Pest risk and economics. Economic analysis tools such as benefit-cost analysis and break-even analysis are effective in condensing complex information into relatively simple metrics about the potential impacts from invasive alien species and the potential benefits of preventative or ameliorative actions. These tools are particularly useful when the impacts of invasive species are limited to agricultural commodities because of the relative ease with which impacts can be quantified. Economic pest impact models are increasingly taking discounting effects into account by considering the rate of spread of pests. Whilst spread models can inform where invasive species might occur (at least in the short-term) (Robinet et al. 2012; Parry et al. 2013), their most important contribution to economics may be to simply estimate the rate of spread of pests through time. Methods that integrate simple pest spread and climate suitability models with crop productivity models have been developed to estimate economic aspects of pest risk in terms that are compatible with the International Standards for Phytosanitary Measures (Cook et al. 2013; Kriticos et al. 2013).

Pest invasions, spread, and surveillance. Biosecurity policies and procedures are frequently intended to prevent the introduction, or slow the spread, of invasive alien species. A significant gap remains between what we know and what we need to know about invasion pathways, especially those related to human activities. Probabilistic pathway models that link the arrival of invasive organisms to existing international and domestic trade flows and transportation corridors are being developed to estimate rates of pest arrivals at specific locations (Colunga-Garcia et al. 2013).

Risk-scoring methods exist to help prioritize species, often only requiring coarse characterizations of species traits. These methods are popular amongst biosecurity agencies, although doubts remain about their subjectivity and accuracy (Caley et al. 2008). A new method analyses the geographical distribution of species assemblages objectively to estimate the relative potential of new species to become established should they be introduced to an area of concern (Worner et al. 2013). New geospatial data standards allow synthesis of diverse geographical data to improve pest detections in the field (Rafoss et al. 2013). New statistical treatments of survey data evaluate biosecurity strategies more rigorously, particularly when detection surveys fail to find a targeted pest.

Even under the best of circumstances, pest risk maps are often challenging to develop and difficult to interpret correctly.Decision support systems are being developed to address these issues, ensuring that pest risk maps are fit for purpose and contribute fully to plant health biosecurity (Baker et al. 2012; Baker et al. 2013).

Pest risk and uncertainty. Uncertainty in risk estimates arises from a number of sources. If policymakers fail to consider uncertainty, they may make unwise decisions. Uncertainty can arise from a fundamental lack of knowledge of risk elements. This epistemic uncertainty can impact decisions such as which species to target during biosecurity surveillance, or whether it is better to apply resources to preventative measures at the expense of surveillance. Another source of uncertainty is inherent variation in risk components. New analytical methods are being developed to provide formal quantitative treatments of parametric uncertainty (Makowski 2013) and to address the perceived risk aversion of some biosecurity decision-makers (Yemshanov et al. 2013). Initial investigations suggest that the incorporation of a policy maker’s risk perceptions adds credibility to pest risk maps, and narrows the set of geographical locations that would need to be targeted by costly inspections and public outreach activities. Methods for representing the uncertainty in spatial invasion models were demonstrated using a case study involving human-mediated dispersal of invasive forest pests in camper-transported firewood (Koch et al. 2013). This analysis was then extended to include consideration of the relative risk-aversion of decision makers who rely on risk model outputs for guidance.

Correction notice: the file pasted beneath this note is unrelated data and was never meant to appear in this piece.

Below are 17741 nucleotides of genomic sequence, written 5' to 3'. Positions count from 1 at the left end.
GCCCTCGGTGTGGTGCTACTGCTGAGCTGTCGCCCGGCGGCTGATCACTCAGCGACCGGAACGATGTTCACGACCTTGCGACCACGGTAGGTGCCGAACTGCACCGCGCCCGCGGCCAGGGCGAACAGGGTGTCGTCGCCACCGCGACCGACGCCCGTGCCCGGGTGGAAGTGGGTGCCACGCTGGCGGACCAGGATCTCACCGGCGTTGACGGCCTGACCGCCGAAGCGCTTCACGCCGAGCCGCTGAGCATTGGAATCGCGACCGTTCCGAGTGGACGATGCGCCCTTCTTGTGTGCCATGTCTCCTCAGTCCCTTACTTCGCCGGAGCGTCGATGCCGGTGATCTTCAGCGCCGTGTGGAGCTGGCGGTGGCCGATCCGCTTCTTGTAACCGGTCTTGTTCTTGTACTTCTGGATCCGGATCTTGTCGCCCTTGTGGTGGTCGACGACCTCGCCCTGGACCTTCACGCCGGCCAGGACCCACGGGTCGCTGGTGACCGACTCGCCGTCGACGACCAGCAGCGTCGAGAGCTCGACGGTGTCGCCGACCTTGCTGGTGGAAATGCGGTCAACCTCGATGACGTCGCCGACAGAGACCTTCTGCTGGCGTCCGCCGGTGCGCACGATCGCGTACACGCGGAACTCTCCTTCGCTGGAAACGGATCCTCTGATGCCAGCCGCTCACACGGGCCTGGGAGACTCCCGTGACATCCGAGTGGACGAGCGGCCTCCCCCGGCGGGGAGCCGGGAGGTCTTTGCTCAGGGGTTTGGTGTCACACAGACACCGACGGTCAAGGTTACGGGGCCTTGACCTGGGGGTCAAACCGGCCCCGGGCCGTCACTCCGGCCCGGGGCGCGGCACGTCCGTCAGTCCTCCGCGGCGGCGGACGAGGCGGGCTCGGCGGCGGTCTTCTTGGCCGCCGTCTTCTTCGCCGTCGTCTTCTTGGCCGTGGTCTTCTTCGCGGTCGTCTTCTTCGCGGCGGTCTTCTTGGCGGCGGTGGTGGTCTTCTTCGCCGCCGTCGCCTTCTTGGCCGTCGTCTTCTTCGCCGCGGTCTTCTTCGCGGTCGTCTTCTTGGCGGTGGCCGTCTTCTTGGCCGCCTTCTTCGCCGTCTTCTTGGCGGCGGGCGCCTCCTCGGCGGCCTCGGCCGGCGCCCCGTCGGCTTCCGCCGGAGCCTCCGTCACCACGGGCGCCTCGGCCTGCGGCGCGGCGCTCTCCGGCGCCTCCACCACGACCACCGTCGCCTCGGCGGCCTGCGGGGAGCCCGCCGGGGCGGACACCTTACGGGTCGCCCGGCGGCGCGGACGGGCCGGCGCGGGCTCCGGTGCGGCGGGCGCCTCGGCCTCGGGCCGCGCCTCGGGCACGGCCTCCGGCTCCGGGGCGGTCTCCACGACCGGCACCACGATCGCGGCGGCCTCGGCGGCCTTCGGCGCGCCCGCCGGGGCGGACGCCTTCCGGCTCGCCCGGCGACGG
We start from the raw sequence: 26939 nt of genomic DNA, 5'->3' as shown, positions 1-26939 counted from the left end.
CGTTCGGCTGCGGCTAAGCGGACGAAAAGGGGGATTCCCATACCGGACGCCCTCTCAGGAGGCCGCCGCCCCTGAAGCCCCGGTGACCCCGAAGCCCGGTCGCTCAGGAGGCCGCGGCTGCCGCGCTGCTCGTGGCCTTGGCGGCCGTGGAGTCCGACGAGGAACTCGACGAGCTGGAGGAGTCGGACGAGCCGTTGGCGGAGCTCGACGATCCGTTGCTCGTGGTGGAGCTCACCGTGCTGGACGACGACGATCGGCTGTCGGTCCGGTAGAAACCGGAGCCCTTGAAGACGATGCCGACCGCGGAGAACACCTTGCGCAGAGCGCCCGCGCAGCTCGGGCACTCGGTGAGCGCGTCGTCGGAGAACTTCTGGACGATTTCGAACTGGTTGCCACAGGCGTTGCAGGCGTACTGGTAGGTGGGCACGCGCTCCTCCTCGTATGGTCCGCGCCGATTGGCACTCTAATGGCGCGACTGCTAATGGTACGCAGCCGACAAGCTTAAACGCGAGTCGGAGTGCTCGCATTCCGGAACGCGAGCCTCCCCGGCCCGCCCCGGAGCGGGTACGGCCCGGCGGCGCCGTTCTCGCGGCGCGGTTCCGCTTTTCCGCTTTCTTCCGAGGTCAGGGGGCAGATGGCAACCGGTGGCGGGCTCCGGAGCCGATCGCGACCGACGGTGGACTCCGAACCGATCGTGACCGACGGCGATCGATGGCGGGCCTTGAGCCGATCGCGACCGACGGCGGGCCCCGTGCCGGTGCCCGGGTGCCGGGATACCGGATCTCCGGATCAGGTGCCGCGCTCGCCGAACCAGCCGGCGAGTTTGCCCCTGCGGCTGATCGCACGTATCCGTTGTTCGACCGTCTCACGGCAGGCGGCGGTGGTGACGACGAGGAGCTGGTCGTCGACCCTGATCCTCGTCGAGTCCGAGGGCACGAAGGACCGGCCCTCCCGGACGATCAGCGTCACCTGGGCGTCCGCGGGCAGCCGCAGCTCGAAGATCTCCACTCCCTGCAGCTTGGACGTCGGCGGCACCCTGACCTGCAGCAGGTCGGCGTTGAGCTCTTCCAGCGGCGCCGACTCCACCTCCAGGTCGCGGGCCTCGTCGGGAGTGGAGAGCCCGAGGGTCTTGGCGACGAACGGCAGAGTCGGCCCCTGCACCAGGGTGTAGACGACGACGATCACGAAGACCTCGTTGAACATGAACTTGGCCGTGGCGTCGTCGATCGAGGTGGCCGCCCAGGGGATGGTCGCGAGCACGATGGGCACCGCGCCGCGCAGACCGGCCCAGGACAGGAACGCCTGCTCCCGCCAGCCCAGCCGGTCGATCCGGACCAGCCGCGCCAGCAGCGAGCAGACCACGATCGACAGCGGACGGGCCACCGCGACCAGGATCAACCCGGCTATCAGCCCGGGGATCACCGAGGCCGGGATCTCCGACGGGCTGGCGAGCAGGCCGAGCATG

Since its first meeting in 2007, the IPRMW has made significant advances in pest risk modelling and mapping methods. The meeting in Tromsø continued this tradition, with significant advances in economic model integration, a new understanding of the irreducible uncertainties in climate change forecasts and the desirability of an adaptive management framework for dealing with these uncertainties, as well as new methods for dealing with other forms of uncertainty. Clearly, more work needs to be done in the area of risk communication and the improvement of niche modelling methods to produce timely and reliable models.


We would like to thank the Co-operative Research Programme on Biological Resource Management for Sustainable Agricultural Systems (CRP) of the Organisation for Economic Co-operation and Development for sponsoring the sixth meeting of the International Pest Risk Mapping Workgroup. We especially thank Janet Schofield for her assistance in organizing the meeting, and OECD-CPR representatives Carl-Christian Schmidt, Gary Fitt, and Wayne Martindale for their participation in the meeting. We thank Bioforsk – the Norwegian Institute for Agricultural and Environmental Research – for hosting the conference and Øystein Ballari, Kari Munthe, Arne Hermansen and Erling Fløistad for their assistance with local arrangements. We thank Manuel Colunga-Garcia, David Cook, Martin Damus, Elizabeth Daugharty, Paul De Barro, Mark Ducey, Bob Douma, Dominic Eyre, Jaakko Heikkilä, Arne Hermansen, Tom Kalaris, Christer Magnuson, Amy Morey, Hazel Parry, Daniel de Rigo, Leif Sundheim, Karl Suiter, Mark Szalai and Denys Yemshanov for engaging presentations and thoughtful conversations during the conference. Lastly, we thank Roger Magarey for serving as an academic editor during the production of these proceedings.